Disinfo: The only idea that strongly unites Lithuanian society is Russophobia


Russophobia remains the only idea strongly uniting the Lithuanian society. Of course, not all Lithuanians are Russophobes. But all Russophobes are Lithuanians.


Recurring pro-Kremlin disinformation narrative about Russophobia in Lithuania and the Baltic States.

See similar pro-Kremlin disinformation cases: "Russophobia is the main export of Lithuania", "Free Russia Forum in Vilnius is an anti-Russian gathering", "Lithuania is afflicted by total Russophobia".


  • Reported in: Issue176
  • DATE OF PUBLICATION: 01/12/2019
  • Language/target audience: Russian
  • Country: Lithuania
  • Keywords: Russophobia


Cases in the EUvsDisinfo database focus on messages in the international information space that are identified as providing a partial, distorted, or false depiction of reality and spread key pro-Kremlin messages. This does not necessarily imply, however, that a given outlet is linked to the Kremlin or editorially pro-Kremlin, or that it has intentionally sought to disinform. EUvsDisinfo publications do not represent an official EU position, as the information and opinions expressed are based on media reporting and analysis of the East Stratcom Task Force.

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NATO never wanted to cooperate with Russia

NATO had several chances to include Russia in the common defence system, but this idea has been constantly refused for 70 years, which indicates the direction of the Alliance against Russia.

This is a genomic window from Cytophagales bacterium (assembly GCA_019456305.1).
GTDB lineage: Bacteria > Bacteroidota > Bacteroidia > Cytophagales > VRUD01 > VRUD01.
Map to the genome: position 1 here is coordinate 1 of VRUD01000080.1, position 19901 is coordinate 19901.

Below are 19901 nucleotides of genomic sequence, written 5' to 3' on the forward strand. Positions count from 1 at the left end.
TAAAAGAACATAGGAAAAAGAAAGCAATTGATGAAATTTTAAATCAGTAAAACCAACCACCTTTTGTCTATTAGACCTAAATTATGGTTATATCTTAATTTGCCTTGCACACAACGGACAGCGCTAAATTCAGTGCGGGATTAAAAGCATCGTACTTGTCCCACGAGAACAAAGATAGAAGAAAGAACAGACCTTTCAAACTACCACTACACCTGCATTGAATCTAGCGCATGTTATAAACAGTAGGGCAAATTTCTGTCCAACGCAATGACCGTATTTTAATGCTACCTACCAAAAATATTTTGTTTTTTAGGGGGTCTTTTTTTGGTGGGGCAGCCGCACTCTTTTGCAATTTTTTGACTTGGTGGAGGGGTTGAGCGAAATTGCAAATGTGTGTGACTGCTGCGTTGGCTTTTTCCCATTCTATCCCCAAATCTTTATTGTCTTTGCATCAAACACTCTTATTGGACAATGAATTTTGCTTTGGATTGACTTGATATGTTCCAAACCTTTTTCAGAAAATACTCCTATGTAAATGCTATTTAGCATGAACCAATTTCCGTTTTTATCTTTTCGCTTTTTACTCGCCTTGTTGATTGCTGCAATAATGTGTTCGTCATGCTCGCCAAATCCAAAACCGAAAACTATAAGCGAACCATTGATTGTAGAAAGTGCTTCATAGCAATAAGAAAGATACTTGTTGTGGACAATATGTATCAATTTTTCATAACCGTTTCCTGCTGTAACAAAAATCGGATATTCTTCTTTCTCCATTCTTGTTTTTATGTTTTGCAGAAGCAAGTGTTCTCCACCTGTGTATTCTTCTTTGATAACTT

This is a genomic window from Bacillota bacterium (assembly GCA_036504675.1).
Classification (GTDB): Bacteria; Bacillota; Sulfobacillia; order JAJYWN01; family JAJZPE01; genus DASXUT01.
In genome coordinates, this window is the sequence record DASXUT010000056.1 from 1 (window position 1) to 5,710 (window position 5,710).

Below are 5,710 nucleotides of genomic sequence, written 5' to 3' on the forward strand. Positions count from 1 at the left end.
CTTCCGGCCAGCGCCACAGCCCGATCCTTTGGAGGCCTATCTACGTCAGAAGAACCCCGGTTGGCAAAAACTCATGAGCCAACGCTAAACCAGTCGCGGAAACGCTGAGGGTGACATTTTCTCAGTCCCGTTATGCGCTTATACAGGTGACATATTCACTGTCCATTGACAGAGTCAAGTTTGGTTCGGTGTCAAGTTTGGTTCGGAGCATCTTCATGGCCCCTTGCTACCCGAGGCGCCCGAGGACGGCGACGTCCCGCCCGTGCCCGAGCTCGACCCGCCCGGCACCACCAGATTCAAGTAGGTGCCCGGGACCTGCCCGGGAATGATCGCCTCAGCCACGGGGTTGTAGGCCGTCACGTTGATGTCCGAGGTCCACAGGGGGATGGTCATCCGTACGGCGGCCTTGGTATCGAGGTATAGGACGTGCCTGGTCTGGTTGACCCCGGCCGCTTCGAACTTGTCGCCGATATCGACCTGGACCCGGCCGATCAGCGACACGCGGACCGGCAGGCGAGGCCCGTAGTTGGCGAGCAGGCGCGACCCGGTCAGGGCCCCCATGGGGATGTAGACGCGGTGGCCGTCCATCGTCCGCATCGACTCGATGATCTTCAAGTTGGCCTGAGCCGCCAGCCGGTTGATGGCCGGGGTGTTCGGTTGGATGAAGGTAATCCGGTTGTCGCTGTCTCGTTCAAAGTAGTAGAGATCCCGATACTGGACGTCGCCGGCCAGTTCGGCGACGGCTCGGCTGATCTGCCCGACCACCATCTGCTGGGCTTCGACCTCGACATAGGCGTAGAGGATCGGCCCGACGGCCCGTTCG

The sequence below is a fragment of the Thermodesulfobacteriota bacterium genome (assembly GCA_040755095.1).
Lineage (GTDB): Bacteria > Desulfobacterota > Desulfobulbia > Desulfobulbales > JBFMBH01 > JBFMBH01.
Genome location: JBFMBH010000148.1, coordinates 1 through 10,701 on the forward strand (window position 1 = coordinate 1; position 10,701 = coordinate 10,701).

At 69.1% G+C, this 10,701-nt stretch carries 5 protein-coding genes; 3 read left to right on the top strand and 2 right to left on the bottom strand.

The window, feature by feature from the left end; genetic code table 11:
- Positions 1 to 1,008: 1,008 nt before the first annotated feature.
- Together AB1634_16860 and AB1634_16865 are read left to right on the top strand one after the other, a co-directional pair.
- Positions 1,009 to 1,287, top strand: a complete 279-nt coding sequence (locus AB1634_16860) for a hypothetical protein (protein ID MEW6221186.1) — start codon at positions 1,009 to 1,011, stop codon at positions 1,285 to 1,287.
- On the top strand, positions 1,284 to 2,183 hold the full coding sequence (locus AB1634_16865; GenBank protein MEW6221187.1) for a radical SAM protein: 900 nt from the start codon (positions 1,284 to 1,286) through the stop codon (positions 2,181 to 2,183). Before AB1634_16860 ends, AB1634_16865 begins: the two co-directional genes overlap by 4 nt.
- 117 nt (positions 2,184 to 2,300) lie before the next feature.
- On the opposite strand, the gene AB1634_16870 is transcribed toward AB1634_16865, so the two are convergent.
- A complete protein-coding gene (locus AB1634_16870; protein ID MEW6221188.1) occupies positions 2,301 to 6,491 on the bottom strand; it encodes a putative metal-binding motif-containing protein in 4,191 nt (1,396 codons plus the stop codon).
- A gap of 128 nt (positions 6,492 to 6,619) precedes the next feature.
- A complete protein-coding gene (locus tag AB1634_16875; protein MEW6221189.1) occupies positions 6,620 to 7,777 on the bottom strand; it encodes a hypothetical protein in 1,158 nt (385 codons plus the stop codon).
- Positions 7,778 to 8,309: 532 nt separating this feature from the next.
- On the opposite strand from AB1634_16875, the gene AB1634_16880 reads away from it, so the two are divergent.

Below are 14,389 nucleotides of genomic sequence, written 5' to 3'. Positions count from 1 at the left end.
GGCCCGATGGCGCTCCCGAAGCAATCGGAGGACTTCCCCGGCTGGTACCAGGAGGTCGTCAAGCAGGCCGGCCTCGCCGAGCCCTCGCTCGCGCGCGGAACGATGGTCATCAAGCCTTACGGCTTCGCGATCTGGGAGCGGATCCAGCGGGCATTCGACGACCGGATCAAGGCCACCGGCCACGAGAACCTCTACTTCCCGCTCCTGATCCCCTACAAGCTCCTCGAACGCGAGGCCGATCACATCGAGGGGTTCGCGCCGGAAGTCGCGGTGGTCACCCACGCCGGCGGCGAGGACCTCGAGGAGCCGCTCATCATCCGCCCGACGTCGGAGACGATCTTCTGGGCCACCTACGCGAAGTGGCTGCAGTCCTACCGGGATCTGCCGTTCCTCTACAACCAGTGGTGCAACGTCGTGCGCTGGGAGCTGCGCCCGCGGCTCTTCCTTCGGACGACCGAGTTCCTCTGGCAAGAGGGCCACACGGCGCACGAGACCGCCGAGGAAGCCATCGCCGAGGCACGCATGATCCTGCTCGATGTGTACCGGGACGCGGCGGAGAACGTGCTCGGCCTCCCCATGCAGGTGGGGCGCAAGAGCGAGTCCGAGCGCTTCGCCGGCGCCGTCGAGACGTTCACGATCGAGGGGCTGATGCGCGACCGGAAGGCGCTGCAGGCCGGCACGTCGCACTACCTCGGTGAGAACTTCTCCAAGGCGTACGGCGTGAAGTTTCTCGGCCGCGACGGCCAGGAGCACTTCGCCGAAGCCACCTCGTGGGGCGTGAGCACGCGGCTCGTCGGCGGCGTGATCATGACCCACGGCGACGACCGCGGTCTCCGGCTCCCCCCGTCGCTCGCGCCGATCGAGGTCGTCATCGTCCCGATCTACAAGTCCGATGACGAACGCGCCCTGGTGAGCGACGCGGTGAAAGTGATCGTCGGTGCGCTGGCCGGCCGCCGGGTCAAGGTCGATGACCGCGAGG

A recurring pro-Kremlin narrative about aggressive, anti-Russian Western policies

In fact, there were many instances of NATO reaching out to Russia. NATO's relations with Russia started after the end of the Cold War when Russia joined the North Atlantic Cooperation Council (1991). Practical cooperation started after Russia joined the Partnership for Peace programme (1994) and deployed peacekeepers in support of NATO-led peace-support operations in the Western Balkans in the late 1990s. Dialogue and cooperation were strengthened in 2002 with the establishment of the NATO-Russia Council (NRC) to serve as a forum for consultation on current security issues and to direct practical cooperation.

NATO is encircling Russia’s borders and creating an enemy image of Russia

We do not see a movement towards mutual security, but a movement in the opposite direction. The architecture of strategic stability is destroyed, and the security space is divided into individual fragments. One tries to replace the international legal system by the so-called ‘rule-based order’, the foreign policy (interests) formulated by a small group of Western countries.

NATO has expanded in several waves – it wants to be the source of legitimacy. Its military infrastructure has already reached Russia’s borders and NATO has intensively expanded its military potential in Eastern Europe, increased its arms spending to record levels and at the same time created an enemy image of Russia.


Recurring pro-Kremlin disinformation narrative about NATO threatening Russia.

NATO is not encircling Russia. Russia's land border is just over 20,000 kilometres long. Of that, less than one-sixteenth (1,215 kilometres), is shared with NATO members. Russia has land borders with 14 countries. Only five of them are NATO members.